Tackling complex challenges like inequality cannot be done by any single institution and all organizations have a role to play in driving progress on the SDGs. To ensure they are aligned with stakeholder expectations, leaders can use the blueprint of the 2030 Agenda as a roadmap not only for how they run their organizations, but how they create value for society going forward.

What progress would you like to see next towards the advancement of reducing inequality and eradicating racism, worldwide and locally?

I subscribe and support the goals that have been established for “Reduced Inequality”, #10 of the Sustainable Development Goals. From my own work, goals 10.2 and 10.3 are aligned to my work.

Goal 10.2: “by 2030, empower and promote the social, economic and political inclusion of all, irrespective of age, sex, disability, race, ethnicity, origin, religion or economic or other status”.

And Goal: 10.3 “Ensure equal opportunity and reduce inequalities of outcome, including by eliminating discriminatory laws, policies and practices and promoting appropriate legislation, policies and action in this regard”.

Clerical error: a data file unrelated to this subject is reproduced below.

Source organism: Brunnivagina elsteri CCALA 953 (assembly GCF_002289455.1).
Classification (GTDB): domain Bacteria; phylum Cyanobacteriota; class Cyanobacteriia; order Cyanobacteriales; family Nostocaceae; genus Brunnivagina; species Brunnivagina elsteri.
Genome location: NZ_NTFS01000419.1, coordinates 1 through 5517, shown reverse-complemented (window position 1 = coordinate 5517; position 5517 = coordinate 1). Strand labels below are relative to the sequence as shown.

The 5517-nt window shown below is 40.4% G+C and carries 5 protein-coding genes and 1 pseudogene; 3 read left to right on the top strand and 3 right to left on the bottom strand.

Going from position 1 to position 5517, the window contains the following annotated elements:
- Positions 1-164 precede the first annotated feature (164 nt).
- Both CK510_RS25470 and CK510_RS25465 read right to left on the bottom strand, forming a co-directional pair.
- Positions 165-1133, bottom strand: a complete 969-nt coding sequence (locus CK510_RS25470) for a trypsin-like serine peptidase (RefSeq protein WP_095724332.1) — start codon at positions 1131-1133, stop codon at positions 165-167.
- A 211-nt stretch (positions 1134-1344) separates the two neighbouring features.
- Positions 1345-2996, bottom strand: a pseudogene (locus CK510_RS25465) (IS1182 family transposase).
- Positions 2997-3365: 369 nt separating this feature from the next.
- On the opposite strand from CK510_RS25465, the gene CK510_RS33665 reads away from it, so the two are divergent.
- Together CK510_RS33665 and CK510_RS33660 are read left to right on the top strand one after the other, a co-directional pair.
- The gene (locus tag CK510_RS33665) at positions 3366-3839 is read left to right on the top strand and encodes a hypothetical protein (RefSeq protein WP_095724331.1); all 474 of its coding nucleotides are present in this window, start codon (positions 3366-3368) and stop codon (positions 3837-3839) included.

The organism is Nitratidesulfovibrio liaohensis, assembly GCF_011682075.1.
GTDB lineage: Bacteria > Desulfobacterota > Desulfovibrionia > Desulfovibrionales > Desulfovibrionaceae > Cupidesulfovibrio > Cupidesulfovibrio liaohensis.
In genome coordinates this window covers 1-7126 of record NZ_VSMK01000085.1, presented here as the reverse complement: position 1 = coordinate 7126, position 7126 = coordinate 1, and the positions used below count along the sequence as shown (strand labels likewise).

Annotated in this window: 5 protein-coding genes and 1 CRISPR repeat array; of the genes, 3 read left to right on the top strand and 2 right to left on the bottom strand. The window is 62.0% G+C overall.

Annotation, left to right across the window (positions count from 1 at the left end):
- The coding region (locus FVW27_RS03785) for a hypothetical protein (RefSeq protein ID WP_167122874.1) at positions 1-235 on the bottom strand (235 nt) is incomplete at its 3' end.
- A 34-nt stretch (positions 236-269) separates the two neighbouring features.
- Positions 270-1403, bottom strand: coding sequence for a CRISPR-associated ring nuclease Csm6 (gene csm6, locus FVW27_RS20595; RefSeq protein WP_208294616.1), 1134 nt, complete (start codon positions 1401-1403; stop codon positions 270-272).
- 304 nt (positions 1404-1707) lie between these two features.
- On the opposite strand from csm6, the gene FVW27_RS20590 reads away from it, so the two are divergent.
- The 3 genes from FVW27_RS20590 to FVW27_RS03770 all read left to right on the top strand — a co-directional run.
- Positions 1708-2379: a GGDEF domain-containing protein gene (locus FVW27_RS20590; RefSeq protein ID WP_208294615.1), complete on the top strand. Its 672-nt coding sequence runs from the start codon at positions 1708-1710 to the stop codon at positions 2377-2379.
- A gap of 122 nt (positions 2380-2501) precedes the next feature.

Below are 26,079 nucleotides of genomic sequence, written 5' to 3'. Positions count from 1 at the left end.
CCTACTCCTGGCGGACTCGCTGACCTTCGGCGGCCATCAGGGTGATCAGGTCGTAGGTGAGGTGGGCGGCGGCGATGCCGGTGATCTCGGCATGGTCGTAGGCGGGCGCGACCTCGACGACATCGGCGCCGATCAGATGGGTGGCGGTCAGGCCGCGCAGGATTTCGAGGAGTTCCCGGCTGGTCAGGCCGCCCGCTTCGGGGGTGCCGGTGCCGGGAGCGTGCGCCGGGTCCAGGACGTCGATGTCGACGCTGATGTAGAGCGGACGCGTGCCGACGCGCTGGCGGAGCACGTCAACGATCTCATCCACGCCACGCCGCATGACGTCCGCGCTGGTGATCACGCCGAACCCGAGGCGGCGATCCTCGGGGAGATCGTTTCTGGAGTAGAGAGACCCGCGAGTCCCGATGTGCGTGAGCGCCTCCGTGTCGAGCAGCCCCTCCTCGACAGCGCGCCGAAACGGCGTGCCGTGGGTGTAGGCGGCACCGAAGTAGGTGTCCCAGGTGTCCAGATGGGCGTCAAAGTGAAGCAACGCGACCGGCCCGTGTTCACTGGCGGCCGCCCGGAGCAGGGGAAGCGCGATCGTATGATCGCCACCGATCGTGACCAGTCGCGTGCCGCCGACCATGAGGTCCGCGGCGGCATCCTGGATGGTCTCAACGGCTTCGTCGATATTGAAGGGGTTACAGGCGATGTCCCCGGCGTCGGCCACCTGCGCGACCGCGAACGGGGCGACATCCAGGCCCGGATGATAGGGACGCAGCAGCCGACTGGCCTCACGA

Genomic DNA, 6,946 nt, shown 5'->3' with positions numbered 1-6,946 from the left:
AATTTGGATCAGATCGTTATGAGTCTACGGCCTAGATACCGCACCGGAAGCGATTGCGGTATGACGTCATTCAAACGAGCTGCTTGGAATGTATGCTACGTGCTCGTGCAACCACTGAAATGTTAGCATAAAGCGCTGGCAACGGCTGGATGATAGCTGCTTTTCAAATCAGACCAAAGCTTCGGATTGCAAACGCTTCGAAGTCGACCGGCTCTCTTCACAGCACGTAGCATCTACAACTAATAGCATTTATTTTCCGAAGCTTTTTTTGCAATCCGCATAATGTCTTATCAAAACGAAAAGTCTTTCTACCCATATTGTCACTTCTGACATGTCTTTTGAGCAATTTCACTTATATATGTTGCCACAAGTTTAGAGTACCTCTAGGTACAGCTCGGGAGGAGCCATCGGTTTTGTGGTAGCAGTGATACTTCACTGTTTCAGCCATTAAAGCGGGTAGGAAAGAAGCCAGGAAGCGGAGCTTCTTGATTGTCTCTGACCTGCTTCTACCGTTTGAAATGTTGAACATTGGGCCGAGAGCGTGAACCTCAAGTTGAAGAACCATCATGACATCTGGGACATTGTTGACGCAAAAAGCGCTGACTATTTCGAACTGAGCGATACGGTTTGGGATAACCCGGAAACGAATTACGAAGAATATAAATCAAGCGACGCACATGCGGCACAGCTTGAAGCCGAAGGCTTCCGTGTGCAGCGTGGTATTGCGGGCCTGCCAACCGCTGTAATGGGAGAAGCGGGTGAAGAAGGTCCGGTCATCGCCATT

I would have liked to see the SDG’s, targets and global indicators to have been more explicit about the eradication of systemic racism and racial and ethnic discrimination. Clearly racism constitutes a global barrier to human development and it becomes critical to be able to track whether progress is being made in reducing the scourge of racism or not. 

How can progress on reducing inequalities translate to progress in practice?

I have created a list of 7 initiatives that each and every organizations should put in place to shut out racism in the workplace and ensure the mitigation of unconscious racial bias:

  • Communicate explicitly the commitment of the organization to promote racial diversity and equality.